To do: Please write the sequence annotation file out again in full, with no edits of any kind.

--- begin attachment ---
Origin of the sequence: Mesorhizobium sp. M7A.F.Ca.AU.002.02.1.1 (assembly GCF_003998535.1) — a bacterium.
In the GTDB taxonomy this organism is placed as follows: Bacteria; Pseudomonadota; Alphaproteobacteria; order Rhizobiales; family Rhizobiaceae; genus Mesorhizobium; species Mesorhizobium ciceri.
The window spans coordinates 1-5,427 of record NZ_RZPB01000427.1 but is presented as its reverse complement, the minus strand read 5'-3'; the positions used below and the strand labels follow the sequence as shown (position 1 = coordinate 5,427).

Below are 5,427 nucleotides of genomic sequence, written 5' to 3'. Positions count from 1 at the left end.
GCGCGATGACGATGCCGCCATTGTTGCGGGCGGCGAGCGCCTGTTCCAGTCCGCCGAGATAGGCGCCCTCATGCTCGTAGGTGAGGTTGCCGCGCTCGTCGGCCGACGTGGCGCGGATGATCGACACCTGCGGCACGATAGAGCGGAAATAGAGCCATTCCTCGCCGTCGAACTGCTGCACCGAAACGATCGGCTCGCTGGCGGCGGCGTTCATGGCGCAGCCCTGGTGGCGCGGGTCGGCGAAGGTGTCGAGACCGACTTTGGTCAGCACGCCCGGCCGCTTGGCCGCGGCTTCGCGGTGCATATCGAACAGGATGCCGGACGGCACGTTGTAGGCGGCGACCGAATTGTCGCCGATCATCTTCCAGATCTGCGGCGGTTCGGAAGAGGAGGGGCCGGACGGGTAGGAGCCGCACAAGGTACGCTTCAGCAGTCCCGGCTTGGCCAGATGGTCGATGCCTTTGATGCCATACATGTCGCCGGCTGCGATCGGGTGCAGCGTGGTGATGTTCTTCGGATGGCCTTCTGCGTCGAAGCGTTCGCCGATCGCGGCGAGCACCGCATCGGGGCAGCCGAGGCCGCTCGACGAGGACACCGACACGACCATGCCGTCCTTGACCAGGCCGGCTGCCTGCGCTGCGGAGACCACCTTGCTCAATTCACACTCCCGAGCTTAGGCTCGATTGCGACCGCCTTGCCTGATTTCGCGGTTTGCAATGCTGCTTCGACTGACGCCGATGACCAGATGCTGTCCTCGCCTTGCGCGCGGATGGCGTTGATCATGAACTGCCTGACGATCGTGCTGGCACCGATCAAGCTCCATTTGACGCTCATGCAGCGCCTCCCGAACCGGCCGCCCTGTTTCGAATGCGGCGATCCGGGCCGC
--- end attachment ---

Origin of the sequence: Mesorhizobium sp. M7A.F.Ca.AU.002.02.1.1 (assembly GCF_003998535.1) — a bacterium.
In the GTDB taxonomy this organism is placed as follows: Bacteria; Pseudomonadota; Alphaproteobacteria; order Rhizobiales; family Rhizobiaceae; genus Mesorhizobium; species Mesorhizobium ciceri.
The window spans coordinates 1-5,427 of record NZ_RZPB01000427.1 but is presented as its reverse complement, the minus strand read 5'-3'; the positions used below and the strand labels follow the sequence as shown (position 1 = coordinate 5,427).

Below are 5,427 nucleotides of genomic sequence, written 5' to 3'. Positions count from 1 at the left end.
GCGCGATGACGATGCCGCCATTGTTGCGGGCGGCGAGCGCCTGTTCCAGTCCGCCGAGATAGGCGCCCTCATGCTCGTAGGTGAGGTTGCCGCGCTCGTCGGCCGACGTGGCGCGGATGATCGACACCTGCGGCACGATAGAGCGGAAATAGAGCCATTCCTCGCCGTCGAACTGCTGCACCGAAACGATCGGCTCGCTGGCGGCGGCGTTCATGGCGCAGCCCTGGTGGCGCGGGTCGGCGAAGGTGTCGAGACCGACTTTGGTCAGCACGCCCGGCCGCTTGGCCGCGGCTTCGCGGTGCATATCGAACAGGATGCCGGACGGCACGTTGTAGGCGGCGACCGAATTGTCGCCGATCATCTTCCAGATCTGCGGCGGTTCGGAAGAGGAGGGGCCGGACGGGTAGGAGCCGCACAAGGTACGCTTCAGCAGTCCCGGCTTGGCCAGATGGTCGATGCCTTTGATGCCATACATGTCGCCGGCTGCGATCGGGTGCAGCGTGGTGATGTTCTTCGGATGGCCTTCTGCGTCGAAGCGTTCGCCGATCGCGGCGAGCACCGCATCGGGGCAGCCGAGGCCGCTCGACGAGGACACCGACACGACCATGCCGTCCTTGACCAGGCCGGCTGCCTGCGCTGCGGAGACCACCTTGCTCAATTCACACTCCCGAGCTTAGGCTCGATTGCGACCGCCTTGCCTGATTTCGCGGTTTGCAATGCTGCTTCGACTGACGCCGATGACCAGATGCTGTCCTCGCCTTGCGCGCGGATGGCGTTGATCATGAACTGCCTGACGATCGTGCTGGCACCGATCAAGCTCCATTTGACGCTCATGCAGCGCCTCCCGAACCGGCCGCCCTGTTTCGAATGCGGCGATCCGGGCCGC